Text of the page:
Wilderness Society and Appalachian Trail Conservancy reps track pipeline impacts on Peters Mountain

Hugh Irwin (TWS) Tammy Belinsky, Lynda Summers and Brent Martin (TWS) look at a map of The Jefferson National Forest while standing in the IRA near the Wilderness Area on Brush Mountain. The Old Growth Forest is behind them on Sinking Creek Mountain.

On Thursday, Jan, 26, representatives from The Wilderness Society, the Appalachian Trail Conservancy, the Virginia W

ilderness Committee and local citizens from Monroe (WV), Giles (VA) and Montgomery (VA) counties trekked their way into the Peters Mountain Wilderness Area and the Jefferson National Forest to the Appalachian Trail (AT) to assess the impacts should the Mountain Valley Pipeline be built in the present proposed corridor.

 

These 17 individuals observed and documented potential severe impacts to unique land features, such as the total destruction to Mystery Ridge on Peters Mountain, impacts to numerous springs and other water resources found in or near the pipeline path, construction roads and work areas. They also found that the current path would severely impact Appalachian Trail itself as well as to one of its most iconic views, the view across Monroe, Summers, Greenbrier, Mercer and Raleigh counties from “Rice’s Field” near Simms Gap.

The Wilderness Society representatives Brent Martin, Hugh Irwin and Michael Reimer and Appalachian Trail Conservancy regional executive director Andrew Downs with local concerned citizens from Monroe, Giles and Montgomery counties at Rice’s Field near Simms Gap on Peters Mountain. They are standing on the Appalachian Trail near the crossing of the proposed Mountain Valley Pipeline crossing of the Appalachian Trail on Peters Mountain in Monroe County.

While standing on top of Peters Mountain, Andrew Downs, regional director for the Appalachian Trail Conservancy Central and Southwest Virginia District explained to the group that Mountain Valley had rejected alternatives without adequate analysis of those alternatives where the AT is already impacted by development such as existing roads or utility corridors.  He also spoke of the view impacts on Little Mountain and across Monroe County.

 

Downs, speaking for the Appalachian Trail Conservancy (ATC), said that Mountain Valley has failed to complete a key analysis of the pipeline’s visual impacts to the users of the AT, which has a huge regional, national and international constituency. The ATC has over 40,000 members in all 50 states and numerous other countries. It is estimated that about three million visitors visit the trail yearly. It is a major part of the tourism industry of the area.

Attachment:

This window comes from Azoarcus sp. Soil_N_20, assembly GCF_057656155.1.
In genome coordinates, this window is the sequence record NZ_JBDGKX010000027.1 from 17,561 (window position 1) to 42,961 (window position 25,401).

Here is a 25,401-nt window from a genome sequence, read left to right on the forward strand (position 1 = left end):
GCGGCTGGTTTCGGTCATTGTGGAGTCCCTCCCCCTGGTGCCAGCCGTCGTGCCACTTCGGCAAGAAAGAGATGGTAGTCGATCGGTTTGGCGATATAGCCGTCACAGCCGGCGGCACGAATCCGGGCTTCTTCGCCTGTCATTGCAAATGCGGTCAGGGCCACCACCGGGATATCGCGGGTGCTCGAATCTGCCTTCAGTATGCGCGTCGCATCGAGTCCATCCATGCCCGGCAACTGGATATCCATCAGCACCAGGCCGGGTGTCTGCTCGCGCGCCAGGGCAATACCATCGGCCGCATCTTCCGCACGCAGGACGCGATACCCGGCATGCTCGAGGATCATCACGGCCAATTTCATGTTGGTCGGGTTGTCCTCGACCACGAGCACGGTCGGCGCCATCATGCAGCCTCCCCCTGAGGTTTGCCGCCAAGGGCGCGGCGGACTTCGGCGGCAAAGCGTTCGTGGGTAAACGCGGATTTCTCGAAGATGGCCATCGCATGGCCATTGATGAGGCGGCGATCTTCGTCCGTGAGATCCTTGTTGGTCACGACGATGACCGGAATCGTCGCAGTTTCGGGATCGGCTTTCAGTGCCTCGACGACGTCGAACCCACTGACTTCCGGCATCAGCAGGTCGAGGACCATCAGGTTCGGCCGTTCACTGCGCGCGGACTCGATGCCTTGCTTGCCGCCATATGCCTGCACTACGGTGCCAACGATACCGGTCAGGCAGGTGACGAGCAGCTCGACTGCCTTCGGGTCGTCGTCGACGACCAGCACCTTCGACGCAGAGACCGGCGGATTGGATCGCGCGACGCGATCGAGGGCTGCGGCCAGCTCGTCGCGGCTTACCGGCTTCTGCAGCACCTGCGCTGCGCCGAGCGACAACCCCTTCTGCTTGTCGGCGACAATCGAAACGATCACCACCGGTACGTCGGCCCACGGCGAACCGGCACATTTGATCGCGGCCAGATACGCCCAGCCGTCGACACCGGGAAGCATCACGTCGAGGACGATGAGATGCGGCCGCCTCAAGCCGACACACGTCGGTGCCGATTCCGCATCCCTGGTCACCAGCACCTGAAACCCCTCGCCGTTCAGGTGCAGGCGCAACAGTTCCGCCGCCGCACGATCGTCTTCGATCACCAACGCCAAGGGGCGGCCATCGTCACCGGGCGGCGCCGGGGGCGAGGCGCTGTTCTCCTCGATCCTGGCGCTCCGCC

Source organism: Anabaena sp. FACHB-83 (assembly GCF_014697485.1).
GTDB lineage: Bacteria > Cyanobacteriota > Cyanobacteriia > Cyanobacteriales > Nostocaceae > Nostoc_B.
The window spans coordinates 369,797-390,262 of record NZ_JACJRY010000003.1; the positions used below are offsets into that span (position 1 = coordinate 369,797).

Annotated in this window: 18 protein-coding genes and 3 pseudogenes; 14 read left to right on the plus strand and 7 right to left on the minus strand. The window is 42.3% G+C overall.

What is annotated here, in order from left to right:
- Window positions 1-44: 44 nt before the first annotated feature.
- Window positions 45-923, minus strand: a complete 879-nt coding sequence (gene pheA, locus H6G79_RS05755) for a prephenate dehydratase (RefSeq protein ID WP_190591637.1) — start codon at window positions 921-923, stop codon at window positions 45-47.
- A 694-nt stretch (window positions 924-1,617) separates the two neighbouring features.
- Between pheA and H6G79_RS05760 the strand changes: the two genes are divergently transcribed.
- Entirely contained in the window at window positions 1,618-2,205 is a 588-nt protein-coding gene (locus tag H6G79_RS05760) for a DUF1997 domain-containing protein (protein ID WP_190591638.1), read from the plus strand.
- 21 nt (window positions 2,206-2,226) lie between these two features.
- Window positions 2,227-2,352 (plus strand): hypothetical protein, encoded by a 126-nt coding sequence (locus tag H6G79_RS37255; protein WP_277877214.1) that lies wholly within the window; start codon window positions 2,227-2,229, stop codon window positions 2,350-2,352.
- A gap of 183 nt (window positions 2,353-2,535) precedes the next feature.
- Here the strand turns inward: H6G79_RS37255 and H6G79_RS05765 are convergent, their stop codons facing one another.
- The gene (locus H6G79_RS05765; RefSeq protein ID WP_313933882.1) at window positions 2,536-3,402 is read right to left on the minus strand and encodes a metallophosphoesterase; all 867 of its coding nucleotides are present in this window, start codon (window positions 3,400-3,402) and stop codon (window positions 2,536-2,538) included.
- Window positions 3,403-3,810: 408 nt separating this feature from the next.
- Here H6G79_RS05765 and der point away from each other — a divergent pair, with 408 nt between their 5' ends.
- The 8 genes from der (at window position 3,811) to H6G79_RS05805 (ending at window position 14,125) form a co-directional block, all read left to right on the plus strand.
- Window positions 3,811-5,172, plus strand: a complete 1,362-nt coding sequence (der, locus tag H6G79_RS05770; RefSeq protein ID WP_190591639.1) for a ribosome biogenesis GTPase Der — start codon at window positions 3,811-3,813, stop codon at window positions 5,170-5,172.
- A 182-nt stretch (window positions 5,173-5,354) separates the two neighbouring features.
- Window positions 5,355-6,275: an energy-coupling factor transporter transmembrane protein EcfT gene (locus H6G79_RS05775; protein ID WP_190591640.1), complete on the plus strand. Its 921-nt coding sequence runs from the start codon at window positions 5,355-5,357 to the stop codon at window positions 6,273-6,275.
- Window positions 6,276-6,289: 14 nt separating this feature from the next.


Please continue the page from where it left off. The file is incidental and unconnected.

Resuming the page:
The Appalachian National Scenic Trail or AT as it is known by many, was started in 1922 and completed in 1937, and stretches roughly 2,200  miles through 14 states from Katahdin, Maine, to Springer Mountain, Georgia. Its presence in the region is frequently cited by economic development organizations as an important lifestyle amenity. The Appalachian Trail on Peters Mountain in Monroe and Giles counties is regarded as one of its most treasured visual areas on the AT.

The conservancy encouraged people concerned about the pipeline’s impacts on the trail to share those fears with the Federal Energy Regulatory Commission.

Others participating on the Jan. 26 visit to Peters Mountain included Hugh Irwin, Mike Reinemer and Brent Martin of The Wilderness Society, as well as Mark Miller, executive director of the Virginia Wilderness Committee. Irwin, who is the landscape conservation planner for The Wilderness Society, said the route threatens profound impacts to what he described as “wilderness values,” including nature not touched by development and the sources of clean water for the area that is protected and sheltered by wilderness areas. He furthermore said that Mountain Valley would be hard pressed to find a more unsuitable route for the pipeline, when taking conservation values in consideration.

Dana Olson, a member of Save Monroe and the Discover Monroe team, adjacent to the Peters Mountain Wilderness and the AT, said that “Peters Mountain is a magical place filled with springs and aquifers. It is the source of water and life for thousands of residents in Monroe County.”

Gathering around AT map prior to hiking to the Appalachian Trail on Peters Mountain

At the end of the four-hour hike, officials from The Wilderness Society went to view the Rich Creek Spring that is the source of Rich Creek and a secondary water source for the Red Sulphur Public Service District. They commented that this was a an alarming example of what could be extremely affected or contaminated by the current MVP route. Brent Martin, southern Appalachian regional director for The Wilderness Society, said it was one of the most incredible springs he had ever seen.

Later they attended a public meeting with local citizens to hear their concerns. They stated that The Wilderness Society shares their concerns and were committed to protect the wilderness, the Jefferson National Forest and the AT in the area. The meeting was well attended by citizens from Monroe and Summers counties and representatives from the West Virginia Department of Environmental Protection.

You can watch a video from the trip on YouTube to be released soon. The video title will be “The Wilderness Society Explores Impacts to the Appalachian Trail – Discover Monroe Episode 9.”

 

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